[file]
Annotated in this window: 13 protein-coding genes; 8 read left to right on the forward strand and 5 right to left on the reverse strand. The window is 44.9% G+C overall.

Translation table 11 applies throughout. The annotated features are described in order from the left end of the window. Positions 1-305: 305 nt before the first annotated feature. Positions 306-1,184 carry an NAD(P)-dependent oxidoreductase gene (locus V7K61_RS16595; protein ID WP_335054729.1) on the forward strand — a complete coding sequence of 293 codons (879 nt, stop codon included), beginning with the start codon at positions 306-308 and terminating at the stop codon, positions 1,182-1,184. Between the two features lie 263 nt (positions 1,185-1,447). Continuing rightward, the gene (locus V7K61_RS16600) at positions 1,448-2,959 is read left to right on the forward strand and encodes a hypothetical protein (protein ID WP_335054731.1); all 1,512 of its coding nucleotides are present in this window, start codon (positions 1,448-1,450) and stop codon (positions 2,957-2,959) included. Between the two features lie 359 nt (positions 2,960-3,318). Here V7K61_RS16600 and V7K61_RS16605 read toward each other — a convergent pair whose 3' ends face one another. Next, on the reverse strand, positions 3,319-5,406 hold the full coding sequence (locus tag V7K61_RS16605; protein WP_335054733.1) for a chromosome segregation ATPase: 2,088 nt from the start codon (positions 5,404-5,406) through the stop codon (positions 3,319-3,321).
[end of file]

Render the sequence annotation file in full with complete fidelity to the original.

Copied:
Annotated in this window: 13 protein-coding genes; 8 read left to right on the forward strand and 5 right to left on the reverse strand. The window is 44.9% G+C overall.

Translation table 11 applies throughout. The annotated features are described in order from the left end of the window. Positions 1-305: 305 nt before the first annotated feature. Positions 306-1,184 carry an NAD(P)-dependent oxidoreductase gene (locus V7K61_RS16595; protein ID WP_335054729.1) on the forward strand — a complete coding sequence of 293 codons (879 nt, stop codon included), beginning with the start codon at positions 306-308 and terminating at the stop codon, positions 1,182-1,184. Between the two features lie 263 nt (positions 1,185-1,447). Continuing rightward, the gene (locus V7K61_RS16600) at positions 1,448-2,959 is read left to right on the forward strand and encodes a hypothetical protein (protein ID WP_335054731.1); all 1,512 of its coding nucleotides are present in this window, start codon (positions 1,448-1,450) and stop codon (positions 2,957-2,959) included. Between the two features lie 359 nt (positions 2,960-3,318). Here V7K61_RS16600 and V7K61_RS16605 read toward each other — a convergent pair whose 3' ends face one another. Next, on the reverse strand, positions 3,319-5,406 hold the full coding sequence (locus tag V7K61_RS16605; protein WP_335054733.1) for a chromosome segregation ATPase: 2,088 nt from the start codon (positions 5,404-5,406) through the stop codon (positions 3,319-3,321).